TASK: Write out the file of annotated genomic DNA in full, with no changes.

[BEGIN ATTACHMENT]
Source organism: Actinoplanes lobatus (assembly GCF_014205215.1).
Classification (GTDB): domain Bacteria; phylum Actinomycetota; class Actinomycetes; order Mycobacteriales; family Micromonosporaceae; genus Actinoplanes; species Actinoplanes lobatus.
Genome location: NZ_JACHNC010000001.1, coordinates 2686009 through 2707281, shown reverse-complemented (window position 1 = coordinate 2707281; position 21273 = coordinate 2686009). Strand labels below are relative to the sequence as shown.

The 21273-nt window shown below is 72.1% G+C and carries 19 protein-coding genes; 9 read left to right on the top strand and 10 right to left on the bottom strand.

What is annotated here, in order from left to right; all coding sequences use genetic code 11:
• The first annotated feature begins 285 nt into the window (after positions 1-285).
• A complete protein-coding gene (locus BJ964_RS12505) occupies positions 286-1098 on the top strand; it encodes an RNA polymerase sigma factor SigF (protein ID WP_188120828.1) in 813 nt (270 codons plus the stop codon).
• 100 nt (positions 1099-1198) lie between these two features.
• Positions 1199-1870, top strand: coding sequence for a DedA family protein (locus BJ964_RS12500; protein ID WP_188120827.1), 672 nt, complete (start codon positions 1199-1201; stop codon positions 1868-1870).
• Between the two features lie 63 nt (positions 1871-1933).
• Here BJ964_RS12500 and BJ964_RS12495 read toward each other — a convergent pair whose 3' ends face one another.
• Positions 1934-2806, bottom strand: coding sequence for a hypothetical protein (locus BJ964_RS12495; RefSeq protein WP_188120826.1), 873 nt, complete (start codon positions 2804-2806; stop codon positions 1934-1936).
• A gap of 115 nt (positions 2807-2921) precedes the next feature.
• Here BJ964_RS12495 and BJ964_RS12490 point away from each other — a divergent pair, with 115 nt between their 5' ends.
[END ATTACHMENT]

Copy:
Source organism: Actinoplanes lobatus (assembly GCF_014205215.1).
Classification (GTDB): domain Bacteria; phylum Actinomycetota; class Actinomycetes; order Mycobacteriales; family Micromonosporaceae; genus Actinoplanes; species Actinoplanes lobatus.
Genome location: NZ_JACHNC010000001.1, coordinates 2686009 through 2707281, shown reverse-complemented (window position 1 = coordinate 2707281; position 21273 = coordinate 2686009). Strand labels below are relative to the sequence as shown.

The 21273-nt window shown below is 72.1% G+C and carries 19 protein-coding genes; 9 read left to right on the top strand and 10 right to left on the bottom strand.

What is annotated here, in order from left to right; all coding sequences use genetic code 11:
• The first annotated feature begins 285 nt into the window (after positions 1-285).
• A complete protein-coding gene (locus BJ964_RS12505) occupies positions 286-1098 on the top strand; it encodes an RNA polymerase sigma factor SigF (protein ID WP_188120828.1) in 813 nt (270 codons plus the stop codon).
• 100 nt (positions 1099-1198) lie between these two features.
• Positions 1199-1870, top strand: coding sequence for a DedA family protein (locus BJ964_RS12500; protein ID WP_188120827.1), 672 nt, complete (start codon positions 1199-1201; stop codon positions 1868-1870).
• Between the two features lie 63 nt (positions 1871-1933).
• Here BJ964_RS12500 and BJ964_RS12495 read toward each other — a convergent pair whose 3' ends face one another.
• Positions 1934-2806, bottom strand: coding sequence for a hypothetical protein (locus BJ964_RS12495; RefSeq protein WP_188120826.1), 873 nt, complete (start codon positions 2804-2806; stop codon positions 1934-1936).
• A gap of 115 nt (positions 2807-2921) precedes the next feature.
• Here BJ964_RS12495 and BJ964_RS12490 point away from each other — a divergent pair, with 115 nt between their 5' ends.